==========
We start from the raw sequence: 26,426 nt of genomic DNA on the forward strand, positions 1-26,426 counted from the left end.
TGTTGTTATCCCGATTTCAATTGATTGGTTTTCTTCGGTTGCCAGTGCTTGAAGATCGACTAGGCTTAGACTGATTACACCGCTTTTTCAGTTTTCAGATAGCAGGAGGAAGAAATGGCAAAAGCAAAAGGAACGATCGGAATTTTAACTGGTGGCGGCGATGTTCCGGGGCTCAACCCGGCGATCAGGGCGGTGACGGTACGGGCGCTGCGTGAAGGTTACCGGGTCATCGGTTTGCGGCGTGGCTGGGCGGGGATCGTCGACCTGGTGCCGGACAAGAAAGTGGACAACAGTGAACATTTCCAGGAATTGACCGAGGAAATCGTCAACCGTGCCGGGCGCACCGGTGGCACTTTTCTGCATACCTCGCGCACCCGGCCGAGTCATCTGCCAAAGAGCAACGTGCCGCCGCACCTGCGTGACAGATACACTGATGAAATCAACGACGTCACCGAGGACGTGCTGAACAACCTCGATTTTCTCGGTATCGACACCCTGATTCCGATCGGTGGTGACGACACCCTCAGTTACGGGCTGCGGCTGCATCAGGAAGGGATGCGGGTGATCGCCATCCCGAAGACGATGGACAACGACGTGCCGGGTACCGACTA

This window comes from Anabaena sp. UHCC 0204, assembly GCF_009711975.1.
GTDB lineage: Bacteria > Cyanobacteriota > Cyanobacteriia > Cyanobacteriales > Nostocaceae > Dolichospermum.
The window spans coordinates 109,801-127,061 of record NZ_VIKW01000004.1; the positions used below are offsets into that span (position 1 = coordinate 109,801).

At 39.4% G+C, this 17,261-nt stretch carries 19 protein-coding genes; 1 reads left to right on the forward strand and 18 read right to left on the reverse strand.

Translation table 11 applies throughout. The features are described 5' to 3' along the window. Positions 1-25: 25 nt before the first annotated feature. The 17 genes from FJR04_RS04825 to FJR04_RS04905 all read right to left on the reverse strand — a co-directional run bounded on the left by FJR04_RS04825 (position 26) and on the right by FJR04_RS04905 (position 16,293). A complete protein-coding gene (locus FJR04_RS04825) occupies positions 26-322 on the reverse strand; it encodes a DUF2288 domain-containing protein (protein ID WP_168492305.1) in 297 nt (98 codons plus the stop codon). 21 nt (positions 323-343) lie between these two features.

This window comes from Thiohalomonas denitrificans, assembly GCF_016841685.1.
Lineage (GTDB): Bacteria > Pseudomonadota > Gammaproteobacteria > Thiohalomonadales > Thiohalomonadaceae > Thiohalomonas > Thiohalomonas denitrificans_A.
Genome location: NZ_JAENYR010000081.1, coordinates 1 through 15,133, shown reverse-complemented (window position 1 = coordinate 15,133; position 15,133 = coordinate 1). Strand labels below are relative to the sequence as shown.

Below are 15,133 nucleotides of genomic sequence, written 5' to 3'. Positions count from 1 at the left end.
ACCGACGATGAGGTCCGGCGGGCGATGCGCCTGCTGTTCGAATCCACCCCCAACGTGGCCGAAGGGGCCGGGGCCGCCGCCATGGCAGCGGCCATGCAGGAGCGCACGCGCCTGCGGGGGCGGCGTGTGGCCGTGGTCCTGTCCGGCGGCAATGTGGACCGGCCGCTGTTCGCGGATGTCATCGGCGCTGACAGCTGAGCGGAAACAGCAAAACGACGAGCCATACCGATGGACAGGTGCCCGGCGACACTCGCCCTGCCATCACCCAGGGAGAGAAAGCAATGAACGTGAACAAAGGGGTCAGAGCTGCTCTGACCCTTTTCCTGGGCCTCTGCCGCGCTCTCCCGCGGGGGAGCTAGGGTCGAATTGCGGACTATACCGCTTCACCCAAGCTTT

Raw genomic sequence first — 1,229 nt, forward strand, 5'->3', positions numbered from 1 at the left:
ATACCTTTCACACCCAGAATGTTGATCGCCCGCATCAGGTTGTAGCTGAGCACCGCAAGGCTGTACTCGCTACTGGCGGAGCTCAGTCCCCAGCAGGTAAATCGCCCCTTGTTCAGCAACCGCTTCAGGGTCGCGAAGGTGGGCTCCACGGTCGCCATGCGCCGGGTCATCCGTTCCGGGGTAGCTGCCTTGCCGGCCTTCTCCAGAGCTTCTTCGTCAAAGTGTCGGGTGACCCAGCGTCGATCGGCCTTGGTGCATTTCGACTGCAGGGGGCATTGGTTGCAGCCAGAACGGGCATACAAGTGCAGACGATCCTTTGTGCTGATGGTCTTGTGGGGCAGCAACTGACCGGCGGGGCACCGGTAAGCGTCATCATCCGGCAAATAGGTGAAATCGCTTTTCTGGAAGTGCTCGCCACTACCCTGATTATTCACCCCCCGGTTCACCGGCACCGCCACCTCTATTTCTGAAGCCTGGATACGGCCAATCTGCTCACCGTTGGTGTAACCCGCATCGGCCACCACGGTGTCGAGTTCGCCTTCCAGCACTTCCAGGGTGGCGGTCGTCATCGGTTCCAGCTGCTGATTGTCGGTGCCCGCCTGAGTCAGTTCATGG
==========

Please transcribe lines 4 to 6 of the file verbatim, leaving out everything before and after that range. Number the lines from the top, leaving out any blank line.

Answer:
GTDB lineage: Bacteria > Cyanobacteriota > Cyanobacteriia > Cyanobacteriales > Nostocaceae > Dolichospermum.
The window spans coordinates 109,801-127,061 of record NZ_VIKW01000004.1; the positions used below are offsets into that span (position 1 = coordinate 109,801).

At 39.4% G+C, this 17,261-nt stretch carries 19 protein-coding genes; 1 reads left to right on the forward strand and 18 read right to left on the reverse strand.